Keurig Introduces a Recyclable Option but It Won't Fix the Criticism Over Environmental Concerns

April 24th 2016

Aron Macarow

For almost a decade, Keurig has promised to introduce a recyclable K-Cup for its single-serve coffee maker. And in response to mounting criticism that the company displays a massive disregard for the environment with its current non-recyclable pods, critics may finally be getting their wish.

According to a new report in The New York Times, Keurig will roll out new polypropylene single-serve K-Cups — a fully recyclable option — later this year. The company estimates that the new pods will make up 50 percent of total K-Cups sold by 2018, reaching 100 percent by 2020.

"When you look at the trends toward single-serve generally, you can either villainize it, or you can fix it,” said Keurig's chief sustainability officer Monique Oxender, in response to criticism over the product. “We’re trying to fix it.”

How recyclable will the new K-Cups be?

It's hard to say since they haven't hit the market yet. But the process to make the K-Cups will still be energy-intensive and the recycling process for consumers is certain to be messy.

Consumers will still have to peel the aluminum top off after using them, potentially spilling out hot coffee grounds it the process. This also raises the valid concern that K-Cup users are unlikely to take this step even if the pods they purchase are newly recyclable, since the whole point of single-serve coffee pods is that they are mess-free, quick, and easy to use.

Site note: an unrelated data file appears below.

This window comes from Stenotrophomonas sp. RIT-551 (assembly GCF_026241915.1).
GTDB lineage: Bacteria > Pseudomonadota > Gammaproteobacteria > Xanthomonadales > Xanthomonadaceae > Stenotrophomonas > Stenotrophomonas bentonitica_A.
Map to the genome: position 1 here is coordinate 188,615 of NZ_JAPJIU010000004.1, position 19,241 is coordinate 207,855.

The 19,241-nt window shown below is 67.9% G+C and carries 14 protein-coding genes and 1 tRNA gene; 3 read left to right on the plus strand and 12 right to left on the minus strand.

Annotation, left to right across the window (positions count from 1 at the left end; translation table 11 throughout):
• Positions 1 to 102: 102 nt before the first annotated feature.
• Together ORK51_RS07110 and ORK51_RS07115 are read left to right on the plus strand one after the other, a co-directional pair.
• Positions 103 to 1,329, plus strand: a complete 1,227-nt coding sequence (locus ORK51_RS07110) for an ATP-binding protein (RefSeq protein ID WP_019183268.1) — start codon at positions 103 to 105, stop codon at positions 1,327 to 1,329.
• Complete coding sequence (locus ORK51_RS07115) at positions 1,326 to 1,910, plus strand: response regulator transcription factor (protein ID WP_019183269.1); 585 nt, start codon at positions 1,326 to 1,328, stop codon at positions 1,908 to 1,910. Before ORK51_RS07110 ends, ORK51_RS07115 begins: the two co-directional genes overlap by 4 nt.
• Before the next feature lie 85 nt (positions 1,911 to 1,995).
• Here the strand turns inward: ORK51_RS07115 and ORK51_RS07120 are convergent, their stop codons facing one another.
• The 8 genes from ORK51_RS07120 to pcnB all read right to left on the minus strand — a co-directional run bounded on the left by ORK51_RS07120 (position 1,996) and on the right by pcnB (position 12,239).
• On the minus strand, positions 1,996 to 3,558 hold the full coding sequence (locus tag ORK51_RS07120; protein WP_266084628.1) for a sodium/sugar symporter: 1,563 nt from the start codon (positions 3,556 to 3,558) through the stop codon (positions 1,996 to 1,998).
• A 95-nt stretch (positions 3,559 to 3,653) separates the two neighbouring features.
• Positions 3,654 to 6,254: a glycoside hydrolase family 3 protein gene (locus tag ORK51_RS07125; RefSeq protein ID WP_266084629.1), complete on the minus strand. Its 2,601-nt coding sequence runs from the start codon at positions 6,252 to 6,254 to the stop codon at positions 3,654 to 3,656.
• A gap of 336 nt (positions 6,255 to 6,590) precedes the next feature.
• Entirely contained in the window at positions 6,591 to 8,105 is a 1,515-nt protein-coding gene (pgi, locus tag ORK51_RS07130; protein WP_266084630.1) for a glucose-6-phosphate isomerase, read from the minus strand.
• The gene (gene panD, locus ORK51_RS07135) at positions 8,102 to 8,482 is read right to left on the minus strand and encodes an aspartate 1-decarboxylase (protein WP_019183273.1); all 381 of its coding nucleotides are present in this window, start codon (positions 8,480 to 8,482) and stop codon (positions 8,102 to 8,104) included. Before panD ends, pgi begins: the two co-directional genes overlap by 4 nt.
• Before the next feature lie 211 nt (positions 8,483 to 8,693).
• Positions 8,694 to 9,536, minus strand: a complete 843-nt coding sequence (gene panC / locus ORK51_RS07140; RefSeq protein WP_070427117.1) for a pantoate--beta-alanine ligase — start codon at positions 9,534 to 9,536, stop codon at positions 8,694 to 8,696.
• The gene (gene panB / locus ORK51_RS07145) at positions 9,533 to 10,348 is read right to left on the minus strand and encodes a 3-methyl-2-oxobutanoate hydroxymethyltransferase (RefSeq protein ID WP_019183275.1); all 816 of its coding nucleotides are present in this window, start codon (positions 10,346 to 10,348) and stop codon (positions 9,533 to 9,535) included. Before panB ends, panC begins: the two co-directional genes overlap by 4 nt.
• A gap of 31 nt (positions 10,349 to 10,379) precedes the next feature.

“The production of each one of these coffee pods requires energy, materials, chemicals, water, transportation,” notes Darby Hoover of the Natural Resources Defense Council to The Times. “Recycling helps mitigate the effects of sending them to a landfill, but that does not offset the environmental effects of making them in the first place.”

It also may be too little, too late.

Pod sales have started to slump as critics are becoming more vocal about the strain that such products place on our environment, driving sales of the coffee brewers down by 23 percent last year. This includes a 2011 social media campaign that didn't mince words with the hashtag #KillTheKCup.

Only time will tell whether Keurig's move to recyclable pods in 2016 boosts sales. One thing is clear: Pods sold in just one year for use in Keurig machines could circle the planet almost 10 times. That's a massive amount of plastic waste, and in fact, it's something even the creator regrets, according to The Atlantic.